Last week, I got a little cranky when Peter King included Sean Taylor in an argument against taking a safety early in the NFL Draft. The next day, I failed to get un-cranky when King offered an unsatisfactory explanation of his reasoning. Some people seemed to get the impression that I was upset that King was speaking poorly of the deceased, but that was really not what it was about.
Here is my point, much more concisely: the reason that Taylor did not make the contribution you would want from a top 10 pick is because he was murdered three and a half years into his career. Therefore, including him as a datapoint in your analysis of ANYTHING from a football standpoint — not just the 2004 draft or taking a safety in the top 5, as King discusses — is pretty much pointless.
What happened to Taylor didn’t happen because he played safety. Or because he was drafted in 2004. Or because he went to Miami, changed his number, played for the Redskins, or because he didn’t always answer questions from the media, or anything like that. So it probably shouldn’t be factored into conversations about those things.
That was one point that I was trying to make that got a little lost. But another point, and the one that most of the people who emailed me agreed with, is that Taylor was well on his way to being EXACTLY the kind of franchise player that you would want to draft at fifth overall. And it’s not just fans saying that.
Matt Bowen played for the Redskins for three years, overlapping with Taylor for two of them. He saw Taylor’s rookie campaign, saw him change his number, and saw him start to develop into a Pro Bowl player. (That’s him in the background of the picture above, wearing number 41.)
Now Bowen writes for the National Football Post, and today he addresses the same topic that set Peter King off: is Tennessee’s Eric Berry worth the fifth overall pick, where he is widely projected to go. He reaches part of the same conclusion that King did — that safety can be a risky pick in the top 10, although unlike King he believes Berry might be worth the risk — but with one glaring, glaring difference.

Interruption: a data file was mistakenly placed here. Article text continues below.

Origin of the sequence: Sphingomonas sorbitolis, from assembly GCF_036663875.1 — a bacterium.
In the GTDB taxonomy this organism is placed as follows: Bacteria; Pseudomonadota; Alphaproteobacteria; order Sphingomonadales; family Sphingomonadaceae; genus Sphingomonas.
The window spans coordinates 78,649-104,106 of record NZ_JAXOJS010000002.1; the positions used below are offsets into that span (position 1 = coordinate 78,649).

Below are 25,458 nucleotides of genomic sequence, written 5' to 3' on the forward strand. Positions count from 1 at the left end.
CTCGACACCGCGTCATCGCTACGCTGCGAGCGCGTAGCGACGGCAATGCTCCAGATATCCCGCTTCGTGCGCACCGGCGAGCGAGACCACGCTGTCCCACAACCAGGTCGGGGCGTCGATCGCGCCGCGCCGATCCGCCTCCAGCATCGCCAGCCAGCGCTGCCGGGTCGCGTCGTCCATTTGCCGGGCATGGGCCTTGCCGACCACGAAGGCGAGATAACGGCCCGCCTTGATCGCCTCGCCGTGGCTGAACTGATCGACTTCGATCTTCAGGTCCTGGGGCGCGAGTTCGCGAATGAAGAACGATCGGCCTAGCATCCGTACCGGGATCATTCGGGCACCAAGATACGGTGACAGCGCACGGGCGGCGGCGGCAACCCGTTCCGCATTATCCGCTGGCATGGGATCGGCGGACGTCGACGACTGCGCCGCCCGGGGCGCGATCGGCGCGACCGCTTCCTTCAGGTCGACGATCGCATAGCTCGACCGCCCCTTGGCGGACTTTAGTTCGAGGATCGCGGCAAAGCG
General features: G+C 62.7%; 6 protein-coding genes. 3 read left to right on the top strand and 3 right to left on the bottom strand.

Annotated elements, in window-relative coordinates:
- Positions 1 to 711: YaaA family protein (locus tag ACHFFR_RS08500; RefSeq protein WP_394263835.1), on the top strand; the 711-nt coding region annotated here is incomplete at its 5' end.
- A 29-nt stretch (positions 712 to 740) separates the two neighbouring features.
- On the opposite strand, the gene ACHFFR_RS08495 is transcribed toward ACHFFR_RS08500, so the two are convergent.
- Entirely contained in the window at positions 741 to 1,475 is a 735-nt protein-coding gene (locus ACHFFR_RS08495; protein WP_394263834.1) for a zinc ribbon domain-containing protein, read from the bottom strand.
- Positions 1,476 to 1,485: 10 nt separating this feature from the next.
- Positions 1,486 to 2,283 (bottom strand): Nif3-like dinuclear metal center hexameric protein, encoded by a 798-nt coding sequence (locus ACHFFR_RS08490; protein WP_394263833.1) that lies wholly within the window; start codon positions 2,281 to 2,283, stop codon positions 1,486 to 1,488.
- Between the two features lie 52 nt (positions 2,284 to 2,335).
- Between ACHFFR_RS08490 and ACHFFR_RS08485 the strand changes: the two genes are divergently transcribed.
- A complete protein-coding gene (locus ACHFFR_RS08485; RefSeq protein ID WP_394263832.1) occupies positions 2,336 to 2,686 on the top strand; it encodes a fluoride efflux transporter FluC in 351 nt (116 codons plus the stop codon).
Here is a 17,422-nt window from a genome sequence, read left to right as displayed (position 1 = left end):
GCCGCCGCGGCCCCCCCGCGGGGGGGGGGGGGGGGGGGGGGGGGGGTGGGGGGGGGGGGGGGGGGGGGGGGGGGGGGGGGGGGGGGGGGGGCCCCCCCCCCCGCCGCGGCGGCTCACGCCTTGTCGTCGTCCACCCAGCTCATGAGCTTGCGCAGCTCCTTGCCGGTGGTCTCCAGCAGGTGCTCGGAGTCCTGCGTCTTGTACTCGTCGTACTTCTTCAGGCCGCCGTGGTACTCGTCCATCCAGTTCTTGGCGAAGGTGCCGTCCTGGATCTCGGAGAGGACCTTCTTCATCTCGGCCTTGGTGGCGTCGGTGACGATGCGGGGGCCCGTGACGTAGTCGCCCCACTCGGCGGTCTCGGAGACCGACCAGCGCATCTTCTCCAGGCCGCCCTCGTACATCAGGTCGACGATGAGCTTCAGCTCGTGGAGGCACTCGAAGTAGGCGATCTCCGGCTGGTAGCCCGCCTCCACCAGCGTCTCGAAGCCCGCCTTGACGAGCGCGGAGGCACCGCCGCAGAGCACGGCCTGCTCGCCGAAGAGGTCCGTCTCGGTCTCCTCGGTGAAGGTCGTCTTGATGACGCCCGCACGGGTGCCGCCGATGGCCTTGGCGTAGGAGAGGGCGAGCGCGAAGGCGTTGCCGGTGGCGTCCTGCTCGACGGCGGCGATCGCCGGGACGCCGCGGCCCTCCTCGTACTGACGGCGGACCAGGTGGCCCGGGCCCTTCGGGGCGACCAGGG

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Tags: 2010 nfl draft, Matt Bowen, Media, nfl draft 2010, Peter King, Sean Taylor
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Well, it’s the time of the year when teams start cutting guys in preparation for offseason moves, which means that it’s also the time of year for ex-players to start writing about those experiences. One of those ex-players is ex-Redskin Matt Bowen, now a regular contributor to National Football Post.
His column today is notionally about how it feels to get cut, which means that it’s actually just about how it felt for him to get cut the last time.
And — surprise! — it feels pretty lousy.
After our last game of the 2005 season, a divisional playoff in Seattle against the Seahawks, I pretty much expected I would never wear the burgundy and gold again. So what did I do, you ask? Well, nothing really. I stayed in shape and waited for that phone call. My wife and I had a house in northern Virginia, she worked full time as a high school biology teacher down the road, and we both knew the drill. The house would go on the market, she would finish up the third quarter of the school year, and we would move on. It wasn’t that big a deal because I had already played six years in the league and knew what happened when you fell on the depth chart. I fully expected to get released.
And the fact that it was Hall of Fame coach Joe Gibbs doing the cutting didn’t do anything to help soften the blow. Read more »
Tags: Matt Bowen, MattBowen, Offseason
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